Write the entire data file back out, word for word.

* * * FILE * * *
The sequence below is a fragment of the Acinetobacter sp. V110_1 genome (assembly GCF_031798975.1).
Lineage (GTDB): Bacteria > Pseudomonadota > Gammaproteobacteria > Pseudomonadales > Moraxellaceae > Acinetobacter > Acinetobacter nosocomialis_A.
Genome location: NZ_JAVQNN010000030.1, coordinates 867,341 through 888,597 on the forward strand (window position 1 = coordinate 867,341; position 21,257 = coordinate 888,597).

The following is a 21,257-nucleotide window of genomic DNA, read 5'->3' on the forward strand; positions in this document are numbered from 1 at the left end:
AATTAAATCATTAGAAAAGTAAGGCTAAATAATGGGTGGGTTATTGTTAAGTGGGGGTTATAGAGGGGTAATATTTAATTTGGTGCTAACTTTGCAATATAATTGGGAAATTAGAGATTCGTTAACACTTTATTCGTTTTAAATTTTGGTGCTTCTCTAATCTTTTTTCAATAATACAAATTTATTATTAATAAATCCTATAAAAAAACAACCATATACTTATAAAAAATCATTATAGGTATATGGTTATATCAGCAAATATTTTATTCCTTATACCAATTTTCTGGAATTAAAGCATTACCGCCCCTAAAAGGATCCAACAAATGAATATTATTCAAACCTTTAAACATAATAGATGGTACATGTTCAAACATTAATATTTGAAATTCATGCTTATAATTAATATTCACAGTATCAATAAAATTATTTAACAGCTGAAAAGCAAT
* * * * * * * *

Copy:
The sequence below is a fragment of the Acinetobacter sp. V110_1 genome (assembly GCF_031798975.1).
Lineage (GTDB): Bacteria > Pseudomonadota > Gammaproteobacteria > Pseudomonadales > Moraxellaceae > Acinetobacter > Acinetobacter nosocomialis_A.
Genome location: NZ_JAVQNN010000030.1, coordinates 867,341 through 888,597 on the forward strand (window position 1 = coordinate 867,341; position 21,257 = coordinate 888,597).

The following is a 21,257-nucleotide window of genomic DNA, read 5'->3' on the forward strand; positions in this document are numbered from 1 at the left end:
AATTAAATCATTAGAAAAGTAAGGCTAAATAATGGGTGGGTTATTGTTAAGTGGGGGTTATAGAGGGGTAATATTTAATTTGGTGCTAACTTTGCAATATAATTGGGAAATTAGAGATTCGTTAACACTTTATTCGTTTTAAATTTTGGTGCTTCTCTAATCTTTTTTCAATAATACAAATTTATTATTAATAAATCCTATAAAAAAACAACCATATACTTATAAAAAATCATTATAGGTATATGGTTATATCAGCAAATATTTTATTCCTTATACCAATTTTCTGGAATTAAAGCATTACCGCCCCTAAAAGGATCCAACAAATGAATATTATTCAAACCTTTAAACATAATAGATGGTACATGTTCAAACATTAATATTTGAAATTCATGCTTATAATTAATATTCACAGTATCAATAAAATTATTTAACAGCTGAAAAGCAAT